Why Pasta Sauce Is Sometimes Called Gravy

If you've resided in the tri-state area over the last century, you've likely been caught in the crossfire of a passionate debate over the difference between pasta sauce and gravy. As a tribe member, I have a strong opinion on the topic, passed down by generations of Italian Americans who "know" they are right. Despite theories about why pasta sauce is sometimes called gravy, they are riddled with inconsistencies, leaving both sides defensive, since the food is intrinsically linked to Italian culture.

This debate exists only in the United States. In Italy, neither term is used. Pasta sauce made with tomatoes, olive oil, onions, and garlic is called sugo, which serves as the base for other tomato-based sauces like all'arrabiata and all'Amatriciana. When sugo is slow-cooked with meat, Italians refer to it as ragù. Each region has a version using beef, pork, or other proteins, but perhaps the most well-known meat-based sauce comes from Italy's Emilia-Romagna region in the north: fettuccine alla Bolognese.

Some food historians like Simone Cinotto and Lorraine Ranalli, author of "Gravy Wars," believe geography plays a role in what you call pasta sauce, discovering that gravy is primarily used on the East Coast in sections of Philadelphia, New York, and Boston. However, that doesn't account for Italian immigrants in Chicago and New Orleans who are also familiar with gravy, unlike pockets of NYC's five boroughs. Others point to etymology or the timing of an individual's immigration, but like many things, there's always a contradiction.

The argument for calling it sauce

In the U.S., "pomodoro" (Italian for tomato) describes a chunky tomato sauce used to top pizza and pasta. In Italy, it's less straightforward as there are both salsa di pomodoro and sugo di pomodoro, which are vastly different. Salsa is quickly cooked and prepared with minimal ingredients, while sugo begins by sauteing a battuto (onions, garlic, celery, basil, and parsley) and is simmered until the sauce has thickened. 

Unlike salsa, sugo is traditionally pureed before serving. Despite their nuances, both dishes are translated to "pomodoro sauce" in English. This adaptation led Jersey girl Nancy Carnevale, author of "A New Language, A New World: Italian Immigrants in the United States, 1890-1945," to point to the etymology of the word "salsa" to explain why some Italian Americans use the word "sauce." Just say the words aloud quickly — they sound very similar.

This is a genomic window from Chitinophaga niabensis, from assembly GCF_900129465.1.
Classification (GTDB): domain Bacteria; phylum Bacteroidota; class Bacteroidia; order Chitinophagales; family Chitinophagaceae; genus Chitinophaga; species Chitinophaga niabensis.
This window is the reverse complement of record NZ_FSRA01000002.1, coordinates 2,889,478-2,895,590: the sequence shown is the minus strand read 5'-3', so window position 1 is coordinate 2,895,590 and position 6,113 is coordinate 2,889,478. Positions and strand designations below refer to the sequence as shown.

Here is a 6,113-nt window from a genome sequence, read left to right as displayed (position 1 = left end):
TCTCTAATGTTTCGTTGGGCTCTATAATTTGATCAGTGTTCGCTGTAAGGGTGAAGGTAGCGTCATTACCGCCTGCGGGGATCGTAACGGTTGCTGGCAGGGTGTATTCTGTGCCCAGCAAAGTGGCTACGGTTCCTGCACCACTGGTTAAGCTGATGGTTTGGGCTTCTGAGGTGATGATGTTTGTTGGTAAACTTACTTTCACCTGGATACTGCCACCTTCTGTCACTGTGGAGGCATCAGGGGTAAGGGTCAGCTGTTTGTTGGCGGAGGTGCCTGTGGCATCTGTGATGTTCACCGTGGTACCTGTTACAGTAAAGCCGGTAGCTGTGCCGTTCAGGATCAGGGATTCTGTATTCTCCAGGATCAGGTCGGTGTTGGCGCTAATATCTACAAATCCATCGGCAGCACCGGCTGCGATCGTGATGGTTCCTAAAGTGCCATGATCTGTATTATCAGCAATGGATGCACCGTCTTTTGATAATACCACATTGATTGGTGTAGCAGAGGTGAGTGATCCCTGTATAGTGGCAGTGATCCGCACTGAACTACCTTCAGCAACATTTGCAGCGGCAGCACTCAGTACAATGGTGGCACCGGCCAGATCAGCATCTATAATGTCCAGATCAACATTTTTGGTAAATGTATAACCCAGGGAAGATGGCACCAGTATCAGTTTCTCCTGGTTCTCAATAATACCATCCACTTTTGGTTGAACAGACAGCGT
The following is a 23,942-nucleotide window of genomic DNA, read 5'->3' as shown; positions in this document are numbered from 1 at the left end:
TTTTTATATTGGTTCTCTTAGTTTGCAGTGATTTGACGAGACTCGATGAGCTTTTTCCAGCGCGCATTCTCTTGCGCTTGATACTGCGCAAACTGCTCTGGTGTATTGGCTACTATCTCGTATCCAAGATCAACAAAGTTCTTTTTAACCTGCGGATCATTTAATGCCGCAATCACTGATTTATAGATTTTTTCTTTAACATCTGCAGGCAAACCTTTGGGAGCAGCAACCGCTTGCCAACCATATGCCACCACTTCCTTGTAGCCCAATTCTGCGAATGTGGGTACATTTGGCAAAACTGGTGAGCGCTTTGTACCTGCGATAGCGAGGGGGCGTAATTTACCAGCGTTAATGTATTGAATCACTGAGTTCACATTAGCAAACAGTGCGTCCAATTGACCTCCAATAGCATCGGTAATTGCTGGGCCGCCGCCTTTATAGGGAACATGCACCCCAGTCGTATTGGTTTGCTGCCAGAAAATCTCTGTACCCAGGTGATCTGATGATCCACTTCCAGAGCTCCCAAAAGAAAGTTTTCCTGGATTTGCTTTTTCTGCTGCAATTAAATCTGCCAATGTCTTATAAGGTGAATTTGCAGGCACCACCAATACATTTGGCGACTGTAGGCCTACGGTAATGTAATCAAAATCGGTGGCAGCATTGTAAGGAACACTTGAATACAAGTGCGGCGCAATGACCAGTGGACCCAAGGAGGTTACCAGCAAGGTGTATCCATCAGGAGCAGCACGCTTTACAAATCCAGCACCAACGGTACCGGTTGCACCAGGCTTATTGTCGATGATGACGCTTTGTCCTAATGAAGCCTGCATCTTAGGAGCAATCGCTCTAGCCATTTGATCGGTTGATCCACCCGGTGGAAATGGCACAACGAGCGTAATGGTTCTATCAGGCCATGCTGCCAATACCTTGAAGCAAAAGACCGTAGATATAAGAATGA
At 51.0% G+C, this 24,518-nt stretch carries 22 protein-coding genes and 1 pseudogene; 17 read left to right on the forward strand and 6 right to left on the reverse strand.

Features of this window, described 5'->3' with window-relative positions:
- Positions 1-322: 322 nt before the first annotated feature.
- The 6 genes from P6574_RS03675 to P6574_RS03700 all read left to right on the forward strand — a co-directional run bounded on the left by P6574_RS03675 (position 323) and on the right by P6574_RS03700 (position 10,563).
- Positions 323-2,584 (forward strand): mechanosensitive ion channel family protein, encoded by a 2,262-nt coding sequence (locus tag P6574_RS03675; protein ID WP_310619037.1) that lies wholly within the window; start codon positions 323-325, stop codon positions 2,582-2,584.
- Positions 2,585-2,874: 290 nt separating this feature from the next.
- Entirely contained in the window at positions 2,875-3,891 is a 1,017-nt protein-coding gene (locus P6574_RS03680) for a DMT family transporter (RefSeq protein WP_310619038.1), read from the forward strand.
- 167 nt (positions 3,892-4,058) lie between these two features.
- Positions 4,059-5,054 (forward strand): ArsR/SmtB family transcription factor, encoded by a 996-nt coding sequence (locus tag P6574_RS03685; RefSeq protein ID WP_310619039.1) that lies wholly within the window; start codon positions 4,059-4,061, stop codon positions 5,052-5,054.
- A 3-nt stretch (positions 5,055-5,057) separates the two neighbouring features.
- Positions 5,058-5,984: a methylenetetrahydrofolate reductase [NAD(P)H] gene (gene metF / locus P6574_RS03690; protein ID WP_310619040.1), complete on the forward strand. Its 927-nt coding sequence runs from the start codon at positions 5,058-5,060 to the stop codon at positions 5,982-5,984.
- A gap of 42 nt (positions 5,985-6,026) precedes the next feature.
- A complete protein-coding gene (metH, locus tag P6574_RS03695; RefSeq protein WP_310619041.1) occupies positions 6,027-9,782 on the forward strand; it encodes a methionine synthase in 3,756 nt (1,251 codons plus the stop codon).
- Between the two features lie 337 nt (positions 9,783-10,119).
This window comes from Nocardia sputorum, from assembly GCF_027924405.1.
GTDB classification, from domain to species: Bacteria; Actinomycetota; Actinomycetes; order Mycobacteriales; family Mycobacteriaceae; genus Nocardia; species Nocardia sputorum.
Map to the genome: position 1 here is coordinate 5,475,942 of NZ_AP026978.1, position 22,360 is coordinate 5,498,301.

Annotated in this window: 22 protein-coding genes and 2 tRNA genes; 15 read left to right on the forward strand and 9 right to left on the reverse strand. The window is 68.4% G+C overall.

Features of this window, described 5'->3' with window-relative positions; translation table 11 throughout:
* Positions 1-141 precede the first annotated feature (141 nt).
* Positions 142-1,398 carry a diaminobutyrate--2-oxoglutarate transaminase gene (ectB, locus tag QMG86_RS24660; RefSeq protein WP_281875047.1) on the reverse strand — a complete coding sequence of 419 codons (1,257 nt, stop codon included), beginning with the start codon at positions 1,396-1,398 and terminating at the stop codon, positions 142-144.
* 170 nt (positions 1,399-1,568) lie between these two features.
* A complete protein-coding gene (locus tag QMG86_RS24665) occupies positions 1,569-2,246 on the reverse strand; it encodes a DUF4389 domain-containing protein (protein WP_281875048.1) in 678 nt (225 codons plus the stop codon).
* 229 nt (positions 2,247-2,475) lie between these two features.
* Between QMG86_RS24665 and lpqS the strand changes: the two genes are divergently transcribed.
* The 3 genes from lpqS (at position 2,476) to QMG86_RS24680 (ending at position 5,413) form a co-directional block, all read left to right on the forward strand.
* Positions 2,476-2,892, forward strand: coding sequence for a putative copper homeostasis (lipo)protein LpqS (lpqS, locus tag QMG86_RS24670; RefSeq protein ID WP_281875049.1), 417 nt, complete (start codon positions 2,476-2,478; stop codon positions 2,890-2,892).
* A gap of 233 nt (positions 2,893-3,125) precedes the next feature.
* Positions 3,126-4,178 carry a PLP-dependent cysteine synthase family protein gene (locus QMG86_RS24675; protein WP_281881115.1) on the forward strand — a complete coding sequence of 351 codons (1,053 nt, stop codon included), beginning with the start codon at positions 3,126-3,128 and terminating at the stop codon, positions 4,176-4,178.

There are two ways Italian Americans use the term "sauce." Some use it to describe a red sauce that doesn't contain meat. These people, like me (a first-generation Italian American), would use the word interchangeably with marinara. In contrast, others use it to describe anything that goes on pasta, regardless of whether it contains meat. Pisanos, who always call it sauce, are in good company, as film director Martin Scorcese, the unofficial authority on Italian American culture, made it clear in the introduction to his mother's cookbook, "Italianamerican: The Scorsese Family Cookbook," that he's team sauce.

The argument for calling it gravy

It's a bit harder to parse how ragù became gravy, but there are a few theories as to why some Italian Americans differentiate between sauce and gravy. Roberto Dolci, a linguist at Università per Stranieri di Perugia, believes that some immigrants adopted the English term to assimilate into American culture. Rather than using only "sauce," which casually sounded too much like salsa, they changed the meaning of gravy to fit in.

Other individuals think that primarily early Italian immigrants used the term gravy, while newer ones settled on calling it sauce. Over 4 million Italians immigrated between 1880 and 1924, with a majority coming from Southern Italy, including Sicily. After the 1920s, the numbers tapered off, which can also support why some people think Southern Italians use the term gravy and Northerners don't. The two theories work together.

As a Southern Italian whose grandfather came over in the 1920s, this certainly can explain why we have Sunday gravy filled with hot Italian sausage, meatballs, and pork ribs, not sauce. Obviously, when people argue that gravy is brown and belongs on turkey or roast beef, there's no disputing that none of this conversation really matters if you are enjoying the meal with friends and family. Apparently, team gravy is a dying breed, although I hope that my kids will carry on the family tradition of enjoying macaroni with gravy every Sunday afternoon.